To give you the back story, GAME for Good was a partnership between Call of Duty: Modern Warfare 2 and GAME stores with the objective of raising money for the awesome charity War Child. The donation, to be made by Activation was up to a cool Â£250,000 and this was based on the number of unique UK players who play MW2 on Xbox Live between midnight Saturday 5th December to midnight on Sunday 6th December.Â So essentially, all those with Xbox LIVE and a copy of Modern Warfare 2 had the excuse to play for 48 hours guilt free knowing that they were doing it all for charity.
To help spread the good word, we delivered a social media campaign that leveraged Facebook and Twitter platforms and included outreach activity amongst influential online forums, blogs and communities.
The Facebook brand outpost was the launch pad for all event activity and was restricted to 18+ audiences.Â Within the page, fans could network and were encouraged to share their gamertag with others.Â This community over the duration of the campaign grew in excess of 16,000 fans and engagement was phenomenal! Â Check it out for yourself at: www.facebook.com/gameforgood
We also designed and developed bespoke Facebook tabs and a dedicated GAME for Good facebook application. This application encouraged fans to form a clan by enlisting their friends to play MW2 in multiplayer mode on Xbox LIVE at a specific time on the 5th â 6th December.Â Once enlisted, the application automatically posted a live Facebook status update of the event which can be seen by the participantâs friends helping to increase word-of-mouth activity.Â The app automatically added a banner to the side of the userâs wall too which displayed their gamertag and the time they were playing online so that any other friends could join in too.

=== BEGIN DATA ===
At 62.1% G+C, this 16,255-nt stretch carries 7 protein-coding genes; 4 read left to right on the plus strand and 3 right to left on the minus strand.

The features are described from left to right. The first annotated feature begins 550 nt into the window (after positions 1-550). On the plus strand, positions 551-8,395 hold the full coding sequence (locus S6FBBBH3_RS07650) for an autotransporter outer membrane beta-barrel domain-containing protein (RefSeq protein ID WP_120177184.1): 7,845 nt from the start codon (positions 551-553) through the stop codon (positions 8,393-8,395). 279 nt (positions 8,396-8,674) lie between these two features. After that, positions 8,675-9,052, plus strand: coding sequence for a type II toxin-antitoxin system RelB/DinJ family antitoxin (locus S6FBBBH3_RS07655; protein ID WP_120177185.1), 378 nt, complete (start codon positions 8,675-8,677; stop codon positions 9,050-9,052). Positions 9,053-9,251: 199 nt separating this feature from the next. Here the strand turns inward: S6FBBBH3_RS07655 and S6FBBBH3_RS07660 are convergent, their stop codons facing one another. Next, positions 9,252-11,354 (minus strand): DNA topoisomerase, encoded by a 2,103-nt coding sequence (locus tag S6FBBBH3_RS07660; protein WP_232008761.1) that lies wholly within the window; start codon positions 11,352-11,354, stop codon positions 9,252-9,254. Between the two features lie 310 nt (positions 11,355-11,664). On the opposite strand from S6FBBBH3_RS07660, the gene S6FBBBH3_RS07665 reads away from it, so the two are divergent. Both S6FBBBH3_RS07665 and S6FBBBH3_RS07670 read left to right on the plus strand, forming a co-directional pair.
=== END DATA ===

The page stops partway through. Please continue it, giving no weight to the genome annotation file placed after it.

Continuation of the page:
In support of the Facebook page, a dedicated Twitter profile was set up @gameforgood to engage with MW2 fans.Â Fans were encouraged to add a GAME for Good Twibbon to their profile helping raise awareness and increase buzz amongst the many game and tech communities on Twitter.
So how did the campaign do?Â Well this post by War Child taken from the GAME for Good Facebook page tells all: “More than 1 million Xbox owners in the UK took part in our GAME for Good weekend last weekend – raising us Â£250,000. That money will transform the lives of children living in some of the world’s most dangerous war zones. THANK YOU everyone who took part.“Â
It was our pleasure!